Passive Amplification System for Outdoor Performance Space

I recently had the opportunity to use my acoustical and musical knowledge to design an acoustical enhancement system into an outdoor stage area.

Situation: Acoustic instruments weren’t enough to fill the outdoor space when an audience was present. A large “shell” behind the space is not possible due to local zoning and financial limitations. Also existing attempts to use a PA system for amplification leads to feedback and “volume wars”.
Task: Design a simple, and relatively inexpensive method of electrically enhancing the listening experience –  that is completely invisible. Action: Multple Pressure Zone mics pick up any audio that happens on stage. The sound is amplified (with loudness limiting), delayed, and sent to 8 strategically placed and disguised speakers.
Result: Performances are now easily heard, and musicians in the audience are quick to ask why the performances sounds so clear. Cost: under $5000.00

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Listening Enhancement System Conceived by: Jonathan Westerling 2012

The concept of a distributed speaker system can be compared to outdoor lighting. For example at a ballpark, big powerful lights on towers cast a wide glow around the venue so the players and fans all are well lit, however neighbors and anyone with the ballpark in their view also have to endure the glare. A more efficient approach is used on the average college campus – a multitude of small lights located much closer to the ground provide enough lighting for people to see at night without creating a glare for the neighbors.
The distributed speaker system uses several tiny, low power speakers throughout the audience area. Each speaker covers a small portion of the audience and combine together to allow everyone present to hear the performance. But since a smaller volume of sound is being created, it travels less far and is contained within the audience area. This is not a powerful system, like you would use for a rock concert. A system like this only raises the volume of the music on stage enough so it can be comfortably heard; for example enough to make a bass and the flute audible above background conversation and ambient noise.
The operation of this system is the ultimate in simplicity. Instead of a complicated mixing board and volume controls, the system is permanently installed and its adjustments tuned to the acoustics of the stage, then locked off to prevent tampering. As such, there is one switch: on and off. In the “on” position, three small microphones above the stage pick up the music or whatever is happening on stage and send it to a series of small speakers hidden around the common area. In the “off” position, the system is disabled.These days small outdoor speakers of modern design can be hidden in rocks, or bushes and still sound quite good. JBL outdoor models seems are a great value at just $100 each. They have a full sound, but their small size allows them to be hidden virtually out of sight.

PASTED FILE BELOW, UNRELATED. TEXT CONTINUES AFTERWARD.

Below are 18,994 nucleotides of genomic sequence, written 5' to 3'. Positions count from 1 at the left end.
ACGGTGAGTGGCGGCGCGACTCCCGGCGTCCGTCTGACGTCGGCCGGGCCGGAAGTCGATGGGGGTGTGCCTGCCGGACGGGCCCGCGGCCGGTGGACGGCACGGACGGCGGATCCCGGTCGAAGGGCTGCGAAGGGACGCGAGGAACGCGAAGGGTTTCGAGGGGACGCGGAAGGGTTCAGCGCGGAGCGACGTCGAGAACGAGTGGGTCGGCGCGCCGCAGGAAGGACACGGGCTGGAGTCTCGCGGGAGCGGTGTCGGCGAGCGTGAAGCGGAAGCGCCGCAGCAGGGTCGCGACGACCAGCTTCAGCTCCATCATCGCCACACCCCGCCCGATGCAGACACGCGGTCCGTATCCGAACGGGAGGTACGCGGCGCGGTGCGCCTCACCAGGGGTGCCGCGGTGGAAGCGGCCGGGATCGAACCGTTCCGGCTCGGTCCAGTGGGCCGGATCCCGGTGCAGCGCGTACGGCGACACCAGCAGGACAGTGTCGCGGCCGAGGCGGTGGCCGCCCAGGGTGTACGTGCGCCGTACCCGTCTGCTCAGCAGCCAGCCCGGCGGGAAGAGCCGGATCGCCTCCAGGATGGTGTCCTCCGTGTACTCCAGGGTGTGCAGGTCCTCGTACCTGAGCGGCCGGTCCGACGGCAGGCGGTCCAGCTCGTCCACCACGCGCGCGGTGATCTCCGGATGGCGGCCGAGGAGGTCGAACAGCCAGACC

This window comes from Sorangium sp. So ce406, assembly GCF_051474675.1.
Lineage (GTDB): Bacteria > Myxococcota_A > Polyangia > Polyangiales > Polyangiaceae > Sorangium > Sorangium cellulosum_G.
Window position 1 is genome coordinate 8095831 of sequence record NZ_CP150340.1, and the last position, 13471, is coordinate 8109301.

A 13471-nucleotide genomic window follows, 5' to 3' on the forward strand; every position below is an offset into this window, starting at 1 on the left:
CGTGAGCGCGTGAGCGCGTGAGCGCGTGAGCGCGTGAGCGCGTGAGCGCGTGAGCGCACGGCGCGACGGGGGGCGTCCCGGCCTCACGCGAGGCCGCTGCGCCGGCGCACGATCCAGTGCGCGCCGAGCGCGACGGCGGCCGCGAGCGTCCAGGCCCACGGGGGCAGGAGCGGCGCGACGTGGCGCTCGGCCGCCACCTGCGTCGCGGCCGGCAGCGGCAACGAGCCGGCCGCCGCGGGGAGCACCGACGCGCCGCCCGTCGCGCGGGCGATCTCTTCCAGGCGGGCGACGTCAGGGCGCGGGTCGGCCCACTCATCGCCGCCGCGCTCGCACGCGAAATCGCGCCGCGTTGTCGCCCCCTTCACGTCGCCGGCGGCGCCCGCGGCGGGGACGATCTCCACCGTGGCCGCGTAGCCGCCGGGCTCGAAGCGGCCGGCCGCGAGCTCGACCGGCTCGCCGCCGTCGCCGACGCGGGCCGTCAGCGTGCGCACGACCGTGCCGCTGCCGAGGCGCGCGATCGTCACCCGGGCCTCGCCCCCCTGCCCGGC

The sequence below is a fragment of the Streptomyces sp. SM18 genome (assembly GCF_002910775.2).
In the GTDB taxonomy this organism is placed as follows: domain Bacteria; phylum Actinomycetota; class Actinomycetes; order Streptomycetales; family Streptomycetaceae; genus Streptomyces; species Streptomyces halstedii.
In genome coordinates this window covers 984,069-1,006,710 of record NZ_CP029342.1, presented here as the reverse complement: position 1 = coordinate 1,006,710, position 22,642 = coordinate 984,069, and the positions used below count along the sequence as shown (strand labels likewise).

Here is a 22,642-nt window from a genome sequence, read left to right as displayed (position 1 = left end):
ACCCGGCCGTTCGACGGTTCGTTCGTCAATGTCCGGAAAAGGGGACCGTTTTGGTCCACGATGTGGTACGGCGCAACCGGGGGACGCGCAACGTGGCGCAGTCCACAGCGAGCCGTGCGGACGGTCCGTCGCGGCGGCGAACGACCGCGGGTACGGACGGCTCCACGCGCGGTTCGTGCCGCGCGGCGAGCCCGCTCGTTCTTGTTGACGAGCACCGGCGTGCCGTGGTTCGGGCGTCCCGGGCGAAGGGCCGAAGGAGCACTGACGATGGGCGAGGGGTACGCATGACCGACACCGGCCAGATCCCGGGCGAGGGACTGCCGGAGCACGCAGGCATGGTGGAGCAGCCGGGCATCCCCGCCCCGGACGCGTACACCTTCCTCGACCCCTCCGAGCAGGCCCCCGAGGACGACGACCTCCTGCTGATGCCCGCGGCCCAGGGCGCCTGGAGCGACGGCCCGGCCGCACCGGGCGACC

Conductor Gabriel Sakakeeny, himself a noted audio expert, has endorsed my distributed speaker approach. “This distributed approach is far better for minimum power but maximum audibility across the area. Some of the current coaxials are really good. EQ’d for a neutral response, the system would be very ‘stealthy’ and hard to complain about. [Microphones] permanently installed so that they could be invisible. You stand on the stage and you just happen to be more audible than people not standing on the stage. ”


Here is a simple comparison: A typical reinforcement system would have a pair of speakers on the  stage. The speakers have to be loud enough to cover across the entire audience area, which means they have to use a high sound volume and require mics to be placed manually near the musicians and manually adjusted each time to avoid feedback.  Here is a graphic of a such a typical sound system. The colors correspond to the amount of the sound reinforcement being heard. The yellow, green and aqua volume levels are high enough to be clearly heard. (model: Meyer Sound Inc., Berkeley)

Typical Sound System:

Normal PA volumes

By contrast, a distributed system uses several small speakers, permanently installed surrounding the audience area. Each speaker is facing inward. And since each speaker has a small area to cover, the sound coming out of it is only a fraction of the volume. The result is that the audience hears a subtle reinforcement of what is happening on stage from the speaker that is nearest to them.  Here is a graphic showing a sample distributed sound system installation  with nine small hidden speakers. Again, the colors correspond to the amount of sound reinforcement being heard.

Distributed Speaker System (sample layout)

Westerling Passive Amplification System for Outdoors

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